Distributing R Computations


sparklyr provides support to run arbitrary R code at scale within your Spark Cluster through spark_apply(). This is especially useful where there is a need to use functionality available only in R or R packages that is not available in Apache Spark nor Spark Packages.

spark_apply() applies an R function to a Spark object (typically, a Spark DataFrame). Spark objects are partitioned so they can be distributed across a cluster. You can use spark_apply() with the default partitions or you can define your own partitions with the group_by() argument. Your R function must return another Spark DataFrame. spark_apply() will run your R function on each partition and output a single Spark DataFrame.

Apply an R function to a Spark Object

Lets run a simple example. We will apply the identify function, I(), over a list of numbers we created with the sdf_len() function.


sc <- spark_connect(master = "local")

sdf_len(sc, 5, repartition = 1) %>%
  spark_apply(function(e) I(e))
# Source: spark<?> [?? x 1]
1     1
2     2
3     3
4     4
5     5

Your R function should be designed to operate on an R data frame. The R function passed to spark_apply() expects a DataFrame and will return an object that can be cast as a DataFrame. We can use the class function to verify the class of the data.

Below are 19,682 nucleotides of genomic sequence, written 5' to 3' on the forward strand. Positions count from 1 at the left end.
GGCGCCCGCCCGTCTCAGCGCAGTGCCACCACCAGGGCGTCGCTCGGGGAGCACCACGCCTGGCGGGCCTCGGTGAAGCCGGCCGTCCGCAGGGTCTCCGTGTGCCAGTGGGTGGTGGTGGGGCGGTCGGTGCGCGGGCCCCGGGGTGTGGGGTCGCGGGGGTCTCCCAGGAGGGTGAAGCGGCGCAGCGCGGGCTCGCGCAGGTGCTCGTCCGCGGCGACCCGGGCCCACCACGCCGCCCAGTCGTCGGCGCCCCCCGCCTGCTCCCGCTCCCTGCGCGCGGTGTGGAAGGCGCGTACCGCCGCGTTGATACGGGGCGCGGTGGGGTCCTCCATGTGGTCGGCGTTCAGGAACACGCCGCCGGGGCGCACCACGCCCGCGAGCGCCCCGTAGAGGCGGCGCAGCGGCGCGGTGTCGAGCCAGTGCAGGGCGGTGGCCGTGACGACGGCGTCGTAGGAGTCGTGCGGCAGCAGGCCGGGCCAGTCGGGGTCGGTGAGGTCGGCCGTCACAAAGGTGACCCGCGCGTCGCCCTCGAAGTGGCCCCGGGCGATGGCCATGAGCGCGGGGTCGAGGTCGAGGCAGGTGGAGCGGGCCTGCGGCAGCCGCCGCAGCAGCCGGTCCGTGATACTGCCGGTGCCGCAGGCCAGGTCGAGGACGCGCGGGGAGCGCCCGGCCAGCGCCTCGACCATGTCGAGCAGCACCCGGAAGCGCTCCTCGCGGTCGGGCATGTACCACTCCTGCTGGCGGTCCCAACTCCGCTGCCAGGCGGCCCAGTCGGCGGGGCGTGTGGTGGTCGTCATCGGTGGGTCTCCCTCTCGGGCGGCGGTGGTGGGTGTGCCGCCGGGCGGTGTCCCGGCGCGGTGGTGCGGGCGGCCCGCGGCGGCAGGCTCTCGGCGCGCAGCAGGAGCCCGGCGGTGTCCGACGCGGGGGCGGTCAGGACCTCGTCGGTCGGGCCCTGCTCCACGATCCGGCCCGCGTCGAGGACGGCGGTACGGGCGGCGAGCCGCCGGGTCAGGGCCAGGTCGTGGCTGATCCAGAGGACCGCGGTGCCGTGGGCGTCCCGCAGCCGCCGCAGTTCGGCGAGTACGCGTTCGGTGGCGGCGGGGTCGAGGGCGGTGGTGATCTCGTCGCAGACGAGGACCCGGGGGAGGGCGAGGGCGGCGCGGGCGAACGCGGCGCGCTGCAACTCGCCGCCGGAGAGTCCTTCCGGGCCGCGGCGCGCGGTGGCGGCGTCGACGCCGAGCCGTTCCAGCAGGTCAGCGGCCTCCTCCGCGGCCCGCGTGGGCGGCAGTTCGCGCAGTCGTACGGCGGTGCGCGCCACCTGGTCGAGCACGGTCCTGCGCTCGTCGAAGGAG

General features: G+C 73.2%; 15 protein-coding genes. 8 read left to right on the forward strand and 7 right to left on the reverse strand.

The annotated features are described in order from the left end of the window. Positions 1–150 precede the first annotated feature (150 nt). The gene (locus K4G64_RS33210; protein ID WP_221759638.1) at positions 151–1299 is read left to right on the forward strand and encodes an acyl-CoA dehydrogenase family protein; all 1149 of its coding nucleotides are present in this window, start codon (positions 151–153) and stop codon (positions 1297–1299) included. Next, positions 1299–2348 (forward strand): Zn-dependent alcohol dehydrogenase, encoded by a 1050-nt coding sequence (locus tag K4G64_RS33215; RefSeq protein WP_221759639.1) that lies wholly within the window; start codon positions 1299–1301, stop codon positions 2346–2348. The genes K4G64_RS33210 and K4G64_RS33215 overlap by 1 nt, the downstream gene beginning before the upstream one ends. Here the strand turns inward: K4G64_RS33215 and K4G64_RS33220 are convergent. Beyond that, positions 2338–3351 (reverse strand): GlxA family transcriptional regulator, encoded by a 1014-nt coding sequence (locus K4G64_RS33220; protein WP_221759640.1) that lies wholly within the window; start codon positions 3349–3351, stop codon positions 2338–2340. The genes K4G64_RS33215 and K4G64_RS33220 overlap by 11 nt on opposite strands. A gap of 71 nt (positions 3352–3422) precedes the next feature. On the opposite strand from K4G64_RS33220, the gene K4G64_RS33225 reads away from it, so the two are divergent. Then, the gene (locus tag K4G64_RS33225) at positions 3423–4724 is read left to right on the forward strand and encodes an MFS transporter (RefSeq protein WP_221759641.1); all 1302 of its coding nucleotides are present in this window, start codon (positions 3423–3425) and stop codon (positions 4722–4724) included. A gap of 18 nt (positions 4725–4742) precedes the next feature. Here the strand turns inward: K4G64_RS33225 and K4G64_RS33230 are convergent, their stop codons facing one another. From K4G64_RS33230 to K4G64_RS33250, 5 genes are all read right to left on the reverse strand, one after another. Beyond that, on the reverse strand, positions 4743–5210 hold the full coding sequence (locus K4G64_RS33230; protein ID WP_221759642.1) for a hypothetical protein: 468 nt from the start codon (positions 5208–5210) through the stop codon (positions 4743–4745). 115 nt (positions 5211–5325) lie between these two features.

sdf_len(sc, 10, repartition = 1) %>%
  spark_apply(function(e) class(e))
# Source: spark<?> [?? x 1]
1 tbl_df    
2 tbl       
3 data.frame

Spark will partition your data by hash or range so it can be distributed across a cluster. In the following example we create two partitions and count the number of rows in each partition. Then we print the first record in each partition.

trees_tbl <- sdf_copy_to(sc, trees, repartition = 2)

  function(e) nrow(e), names = "n"
# Source: spark<?> [?? x 1]
1    15
2    16
spark_apply(trees_tbl, function(e) head(e, 1))
# Source: spark<?> [?? x 3]
  Girth Height Volume
  <dbl>  <dbl>  <dbl>
1   8.3     70   10.3
2  12.9     74   22.2

We can apply any arbitrary function to the partitions in the Spark DataFrame. For instance, we can scale or jitter the columns. Notice that spark_apply() applies the R function to all partitions and returns a single DataFrame.

spark_apply(trees_tbl, function(e) scale(e))
# Source: spark<?> [?? x 3]
     Girth Height  Volume
     <dbl>  <dbl>   <dbl>
 1 -2.05   -0.607 -1.69  
 2 -1.79   -1.43  -1.69  
 3 -1.62   -1.76  -1.71  
 4 -0.134  -0.276 -0.339 
 5  0.0407  1.21   0.191 
 6  0.128   1.54   0.390 
 7  0.302  -1.27  -0.515 
 8  0.302   0.221  0.0589
 9  0.389   1.05   1.03  
10  0.477   0.221  0.434 
# … with more rows
spark_apply(trees_tbl, function(e) lapply(e, jitter))
# Source: spark<?> [?? x 3]
   Girth Height Volume
   <dbl>  <dbl>  <dbl>
 1  8.32   70.1   10.3
 2  8.60   65.2   10.3
 3  8.81   63.2   10.2
 4 10.5    72.1   16.4
 5 10.7    80.8   18.8
 6 10.8    83.0   19.7
 7 11.0    66.2   15.6
 8 11.0    75.2   18.2
 9 11.1    80.0   22.6
10 11.2    74.8   19.9
# … with more rows